If you've ever replaced an otherwise decent smartphone or laptop because its battery life has gone from terrific to can't-use-without-constantly-plugging-in, don't worry, we know your pain. But whenever a device powered by a lithium-ion battery starts to prematurely fail, the guilt trip is almost inevitable: could you have taken better care of it? Were you charging it correctly? Or did that cheap power cord from eBay damage it?

In a lithium-ion battery, the ions move between the positive and negative electrodes - a cathode and anode - giving out energy used to power your device. When the battery is connected to a charger, the ions move in the opposite direction, essentially reversing the chemical reaction. Over time, the electrodes are worn out and the battery loses capacity.

A lithium-ion battery starts degrading as soon as it's been produced, because it slightly self-discharges even in storage. That's why you want to buy a device that's left the factory as recently as possible; older batteries inevitably die sooner.

However, it's when cycling starts - namely, regular discharging and recharging - that the degradation process really kicks in. You've probably seen lots of advice regarding an optimal charging cycle. One of the most common tips is to wait until your battery is completely empty before recharging it, because otherwise it will be susceptible to the 'memory effect' - a reduction in cycle length caused by partial charging. However, this effect largely applies to nickel cadmium batteries, and isn't much of a factor in the common lithium-ion batteries we use.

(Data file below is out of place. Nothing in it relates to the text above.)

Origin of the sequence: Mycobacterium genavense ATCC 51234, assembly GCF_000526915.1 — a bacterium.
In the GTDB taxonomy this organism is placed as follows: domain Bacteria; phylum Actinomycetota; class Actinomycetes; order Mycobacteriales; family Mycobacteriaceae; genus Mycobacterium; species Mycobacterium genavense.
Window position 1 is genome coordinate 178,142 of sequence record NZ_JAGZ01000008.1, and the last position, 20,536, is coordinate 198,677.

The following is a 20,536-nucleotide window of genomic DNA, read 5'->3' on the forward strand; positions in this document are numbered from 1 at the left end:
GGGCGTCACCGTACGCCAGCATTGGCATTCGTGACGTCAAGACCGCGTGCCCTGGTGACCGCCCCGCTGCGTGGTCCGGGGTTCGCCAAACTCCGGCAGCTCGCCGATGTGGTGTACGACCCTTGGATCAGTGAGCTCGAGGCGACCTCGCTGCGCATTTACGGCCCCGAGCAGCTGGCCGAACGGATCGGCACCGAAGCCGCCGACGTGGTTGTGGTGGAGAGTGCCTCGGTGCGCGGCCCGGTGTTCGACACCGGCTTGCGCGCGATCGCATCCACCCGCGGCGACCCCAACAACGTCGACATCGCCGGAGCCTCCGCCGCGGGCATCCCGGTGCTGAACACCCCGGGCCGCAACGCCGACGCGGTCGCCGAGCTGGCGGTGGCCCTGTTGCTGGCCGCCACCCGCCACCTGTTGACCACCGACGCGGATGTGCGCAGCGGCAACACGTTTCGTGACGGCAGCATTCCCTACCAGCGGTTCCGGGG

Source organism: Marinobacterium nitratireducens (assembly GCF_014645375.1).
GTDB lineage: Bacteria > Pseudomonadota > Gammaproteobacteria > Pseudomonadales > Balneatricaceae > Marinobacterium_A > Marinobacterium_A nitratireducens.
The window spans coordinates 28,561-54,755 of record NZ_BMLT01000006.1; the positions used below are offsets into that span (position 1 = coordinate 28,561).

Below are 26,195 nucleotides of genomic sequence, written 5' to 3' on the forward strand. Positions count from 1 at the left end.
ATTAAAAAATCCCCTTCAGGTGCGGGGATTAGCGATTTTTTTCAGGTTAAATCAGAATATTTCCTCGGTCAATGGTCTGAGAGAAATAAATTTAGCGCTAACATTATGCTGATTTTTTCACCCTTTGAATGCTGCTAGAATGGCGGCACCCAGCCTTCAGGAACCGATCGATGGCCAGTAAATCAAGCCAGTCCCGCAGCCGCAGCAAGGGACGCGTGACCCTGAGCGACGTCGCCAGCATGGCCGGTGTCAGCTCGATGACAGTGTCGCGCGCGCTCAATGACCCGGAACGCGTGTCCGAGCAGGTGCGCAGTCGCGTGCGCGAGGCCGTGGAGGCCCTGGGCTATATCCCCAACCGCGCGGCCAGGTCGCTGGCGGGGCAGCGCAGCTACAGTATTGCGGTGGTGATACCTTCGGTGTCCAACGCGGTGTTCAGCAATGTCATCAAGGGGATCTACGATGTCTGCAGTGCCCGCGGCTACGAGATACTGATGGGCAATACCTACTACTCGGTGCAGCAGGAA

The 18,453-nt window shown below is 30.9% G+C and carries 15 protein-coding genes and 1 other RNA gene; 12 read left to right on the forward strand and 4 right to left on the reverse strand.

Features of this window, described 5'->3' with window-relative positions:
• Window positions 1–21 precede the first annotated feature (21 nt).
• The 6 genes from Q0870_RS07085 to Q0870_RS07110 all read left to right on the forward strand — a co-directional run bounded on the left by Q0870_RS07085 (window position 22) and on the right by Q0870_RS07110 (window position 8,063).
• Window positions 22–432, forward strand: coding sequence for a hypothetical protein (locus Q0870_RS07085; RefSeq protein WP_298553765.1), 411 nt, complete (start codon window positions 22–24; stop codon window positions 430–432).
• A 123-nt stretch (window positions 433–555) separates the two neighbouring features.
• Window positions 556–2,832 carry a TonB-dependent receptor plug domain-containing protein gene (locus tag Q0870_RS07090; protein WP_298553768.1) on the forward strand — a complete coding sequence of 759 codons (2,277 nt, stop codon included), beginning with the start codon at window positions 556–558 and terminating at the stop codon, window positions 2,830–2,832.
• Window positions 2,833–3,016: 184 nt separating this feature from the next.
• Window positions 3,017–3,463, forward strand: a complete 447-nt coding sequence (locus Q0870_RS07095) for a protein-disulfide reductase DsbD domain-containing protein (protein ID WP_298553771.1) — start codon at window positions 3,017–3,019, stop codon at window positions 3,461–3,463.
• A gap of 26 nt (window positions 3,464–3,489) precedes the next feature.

So if you don't need to fully discharge your device, is there a more optimal cycle? According to Eric Limer over at Gizmodo, that's actually a pretty tricky question. But we do know that you shouldn't leave it fully charged and plugged in, and you should also avoid getting it to 100 percent.

"[I]f you're really particular about optimising your battery's life, you should try to go from around 40 percent to around 80 percent in one go, and then back down whenever possible," Limer writes. "A bunch of tiny charges throughout the day is your second best bet, and going from zero to 100 and then 100 to zero on a regular basis will put the most strain on your lithium-ion battery."

Oh, and it doesn't matter what charger you use, because off-brand ones are unlikely to do any damage.

In fact, there's another aspect you should worry about much more than imperfect charging cycles. Lithium-ion chemistry is adversely impacted by high temperatures. These batteries prefer a moderate room temperature of 16 to 22 degrees Celsius (62 to 72 degrees F), and anything above 35°C will actually speed up degradation. Overheating is a battery's worst enemy, so never, ever leave your device in the sun. If you have a spare lithium-ion battery you're not using, the optimal way to store it is at 40 percent discharge and at around 15°C. Cold isn't as damaging to lithium-ion as heat, but sticking them in the freezer isn't wise, either.

A few other practices that may shorten a battery's life are fast charging, wireless charging and frequent discharging to 0 percent. All of these put a strain on the electrode chemistry inside, and you'll be finding yourself quickly running out of juice much more often.